Crosstheology on Romans 9

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The following text is my personal interpretation of Romans 9. I realise that different interpretations of this text are possible. I wouldn’t start with this midrash but with Paul’s clear conclusion from verse 27 onwards. Paul does not conclude that God has a dark, mysterious council for electing individuals, before the world was created, to salvation and damnation but rather that there is salvation available, through faith, to the gentiles and the Jews. In Romans 9 specifically, as is clear from his introduction, he tries to convince the Jews that salvation is not found in works under the Law but in faith in Christ Jesus. He does NOT write this whole chapter to say: I can’t change God’s alleged mysterious decrees concerning the salvation or damnation of individuals, although I want my fellow Jews to be saved.

verses 1-3: I am speaking the truth in Christ, I am not lying; my conscience bears me witness in the Holy Spirit, that I have great sorrow and unceasing anguish in my heart.  For I could wish that I myself were accursed and cut off from Christ for the sake of my brethren, my kinsmen by race.

Paul writes about his concern for having his fellow Israelites by descend reconciled to Christ. This is what he tries to accomplish by writing the content of the following chapters.

v 4-5: They are Israelites, and to them belong the sonship, the glory, the covenants, the giving of the law, the worship, and the promises; to them belong the patriarchs, and of their race, according to the flesh, is the Christ. God who is over all be blessed for ever. Amen.

These Israelites were elected by God as sons  God, being vessels of His glory (see commentary on v 22-24). As a nation, they received all these Old Testament privileges and promises of God through their forefathers. Last but certainly not least, Jesus Christ Himself, who is God, came from their lineage. This is connected to why Paul will write the following verses. First he will try to show how God’s purpose in election still stands and secondly, but of premier importance, in the last verses of the chapter, he will show that the Jews in general are missing God’s greatest gift: the Messiah.

v 6a: But it is not as though the word of God had failed.

God’s vocational election has not failed, as God always keeps His faithful remnant and continues His promise through them. Examples that are given here include: Isaac (v 7), Jacob (v 10-13), Pharaoh (v 17). In Romans 11 there is also given the example of  Examples that could have been given were Noah and his family, the returning Babylonian exiles and so on.

v 6b-10: For not all who are descended from Israel belong to Israel, and not all are children of Abraham because they are his descendants; but “Through Isaac shall your descendants be named.”  This means that it is not the children of the flesh who are the children of God, but the children of the promise are reckoned as descendants.  For this is what the promise said, “About this time I will return and Sarah shall have a son.”  And not only so, but also when Rebecca had conceived children by one man, our forefather Isaac,

This Israelite remnant does not consist of those born according to the flesh (the Jews believed in inherited salvation, read John the Baptist’s warning in Luke 3:7-9 and Jesus’s remarks in John 8:44) but those who are supernaturally regenerated/born of God/born from above (John 3:3, 5-8) because of their true faith in God. (Nowadays those are the Jewish and Gentile believers in Jesus; John 1:11-13.)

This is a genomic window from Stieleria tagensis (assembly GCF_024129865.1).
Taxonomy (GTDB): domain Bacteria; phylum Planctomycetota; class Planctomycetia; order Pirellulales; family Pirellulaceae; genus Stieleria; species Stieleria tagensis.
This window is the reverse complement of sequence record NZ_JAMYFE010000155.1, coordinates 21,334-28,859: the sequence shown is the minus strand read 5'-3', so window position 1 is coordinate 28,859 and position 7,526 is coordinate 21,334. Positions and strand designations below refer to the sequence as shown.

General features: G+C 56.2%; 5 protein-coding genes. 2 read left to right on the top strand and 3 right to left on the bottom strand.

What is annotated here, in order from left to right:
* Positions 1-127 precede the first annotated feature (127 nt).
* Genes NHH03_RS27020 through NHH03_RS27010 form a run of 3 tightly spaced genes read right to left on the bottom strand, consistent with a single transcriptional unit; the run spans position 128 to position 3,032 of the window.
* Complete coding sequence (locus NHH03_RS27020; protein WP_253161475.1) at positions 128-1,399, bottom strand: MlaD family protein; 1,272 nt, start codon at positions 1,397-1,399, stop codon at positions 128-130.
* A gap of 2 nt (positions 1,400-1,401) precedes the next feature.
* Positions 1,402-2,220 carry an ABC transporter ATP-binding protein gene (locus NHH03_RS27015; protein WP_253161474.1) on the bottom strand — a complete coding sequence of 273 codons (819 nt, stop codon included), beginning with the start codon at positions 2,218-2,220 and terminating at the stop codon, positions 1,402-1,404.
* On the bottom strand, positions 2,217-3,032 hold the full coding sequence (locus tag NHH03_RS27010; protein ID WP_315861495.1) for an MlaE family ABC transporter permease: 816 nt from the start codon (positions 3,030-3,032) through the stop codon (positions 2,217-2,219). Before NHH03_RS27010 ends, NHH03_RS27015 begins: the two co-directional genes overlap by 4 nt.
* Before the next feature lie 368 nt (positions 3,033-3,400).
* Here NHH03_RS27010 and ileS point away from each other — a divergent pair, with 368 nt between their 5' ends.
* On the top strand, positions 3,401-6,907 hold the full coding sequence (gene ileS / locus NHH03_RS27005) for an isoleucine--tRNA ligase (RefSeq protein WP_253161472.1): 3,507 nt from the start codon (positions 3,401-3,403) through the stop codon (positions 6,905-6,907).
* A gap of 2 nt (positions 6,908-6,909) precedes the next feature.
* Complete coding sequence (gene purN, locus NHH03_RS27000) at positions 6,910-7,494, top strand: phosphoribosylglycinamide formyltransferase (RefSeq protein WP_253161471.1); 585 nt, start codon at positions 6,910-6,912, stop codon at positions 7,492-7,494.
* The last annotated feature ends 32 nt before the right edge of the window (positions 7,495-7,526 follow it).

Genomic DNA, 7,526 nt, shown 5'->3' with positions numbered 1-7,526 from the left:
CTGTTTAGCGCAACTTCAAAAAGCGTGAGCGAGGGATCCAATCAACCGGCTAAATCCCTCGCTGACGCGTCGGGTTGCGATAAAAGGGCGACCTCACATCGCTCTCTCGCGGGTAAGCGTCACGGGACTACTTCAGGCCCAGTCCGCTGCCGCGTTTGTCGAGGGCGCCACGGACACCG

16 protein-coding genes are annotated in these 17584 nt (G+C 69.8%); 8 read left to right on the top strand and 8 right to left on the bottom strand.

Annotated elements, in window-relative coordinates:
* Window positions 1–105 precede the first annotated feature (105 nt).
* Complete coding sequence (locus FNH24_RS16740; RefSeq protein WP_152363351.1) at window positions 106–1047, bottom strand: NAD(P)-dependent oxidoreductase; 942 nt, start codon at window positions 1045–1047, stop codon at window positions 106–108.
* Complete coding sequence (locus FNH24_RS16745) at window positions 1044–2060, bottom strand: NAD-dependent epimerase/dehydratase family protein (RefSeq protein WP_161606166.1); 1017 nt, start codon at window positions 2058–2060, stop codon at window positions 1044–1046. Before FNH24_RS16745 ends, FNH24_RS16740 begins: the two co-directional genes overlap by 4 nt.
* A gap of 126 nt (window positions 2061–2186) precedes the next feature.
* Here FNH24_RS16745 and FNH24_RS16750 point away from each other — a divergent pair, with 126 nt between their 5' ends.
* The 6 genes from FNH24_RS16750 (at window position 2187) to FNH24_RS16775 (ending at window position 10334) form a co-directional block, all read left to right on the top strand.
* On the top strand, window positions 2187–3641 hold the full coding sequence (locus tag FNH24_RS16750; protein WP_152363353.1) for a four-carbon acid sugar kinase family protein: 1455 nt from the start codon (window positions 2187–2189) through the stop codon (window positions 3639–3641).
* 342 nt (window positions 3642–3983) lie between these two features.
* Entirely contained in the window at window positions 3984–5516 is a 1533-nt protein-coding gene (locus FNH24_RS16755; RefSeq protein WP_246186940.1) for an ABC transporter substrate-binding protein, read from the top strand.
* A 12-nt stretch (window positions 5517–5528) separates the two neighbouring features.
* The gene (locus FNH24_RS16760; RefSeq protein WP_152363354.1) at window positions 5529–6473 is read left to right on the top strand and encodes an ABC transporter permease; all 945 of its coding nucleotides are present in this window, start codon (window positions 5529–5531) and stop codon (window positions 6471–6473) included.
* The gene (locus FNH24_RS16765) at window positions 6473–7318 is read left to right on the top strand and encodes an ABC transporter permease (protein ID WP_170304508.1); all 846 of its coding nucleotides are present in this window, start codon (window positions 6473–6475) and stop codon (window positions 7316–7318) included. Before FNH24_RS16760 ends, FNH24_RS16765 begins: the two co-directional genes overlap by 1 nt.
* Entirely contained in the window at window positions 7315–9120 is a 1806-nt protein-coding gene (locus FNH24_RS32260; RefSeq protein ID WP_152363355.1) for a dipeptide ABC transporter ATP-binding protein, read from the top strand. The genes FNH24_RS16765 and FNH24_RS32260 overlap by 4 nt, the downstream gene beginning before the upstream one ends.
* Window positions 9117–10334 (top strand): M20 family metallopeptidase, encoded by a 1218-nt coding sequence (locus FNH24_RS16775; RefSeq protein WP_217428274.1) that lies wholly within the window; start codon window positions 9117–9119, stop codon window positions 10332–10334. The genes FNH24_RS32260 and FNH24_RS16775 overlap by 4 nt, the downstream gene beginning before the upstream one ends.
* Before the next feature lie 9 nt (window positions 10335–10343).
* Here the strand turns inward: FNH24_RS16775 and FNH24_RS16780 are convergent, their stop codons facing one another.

v 10: And not only so, but also when Rebecca had conceived children by one man, our forefather Isaac,

Rebecca received her child in a supernatural way, a figure of not by the flesh but by the Spirit (John 3:3, 5-8).

v 11: though they were not yet born and had done nothing either good or bad, in order that God’s purpose of election might continue, not because of works but because of his call,

God’s purpose in election (to a vocation), which does not depend on merit, as the election is made before merit is possible, somehow continues…

v 12: she was told, “The elder will serve the younger.”

Even though Esau never served Jacob, rather Jacob served Esau (Genesis 32:4)…

v 13: As it is written, “Jacob I loved, but Esau I hated.”

Paul quotes from Micah 1:2-3. This passage was written approximately 1500 years later. Then the prophecy was fulfilled which stated that the elder served the younger; Edom served Israel and in this sense the purpose of election stands. This calling of election is not unjust.

v 14-18: What shall we say then? Is there injustice on God’s part? By no means! For he says to Moses, “I will have mercy on whom I have mercy, and I will have compassion on whom I have compassion.” So it depends not upon man’s will or exertion, but upon God’s mercy. For the scripture says to Pharaoh, “I have raised you up for the very purpose of showing my power in you, so that my name may be proclaimed in all the earth.” So then he has mercy upon whomever he wills, and he hardens the heart of whomever he wills.

Another example of God’s justice: The pharaoh who was called to serve still served despite of his disobedience. God’s purpose in election still stands, whether Pharaoh liked it or not. Paul uses the first Exodus quotation (v 15) in the sense that God’s vocational election does not depend on human will or effort (v 16).

v 19: You will say to me then, “Why does he still find fault? For who can resist his will?”

If nobody can escape God’s election, in one way or the other, then how can He blame us? (The made-up person who asks this question confuses vocational election with moral responsibility)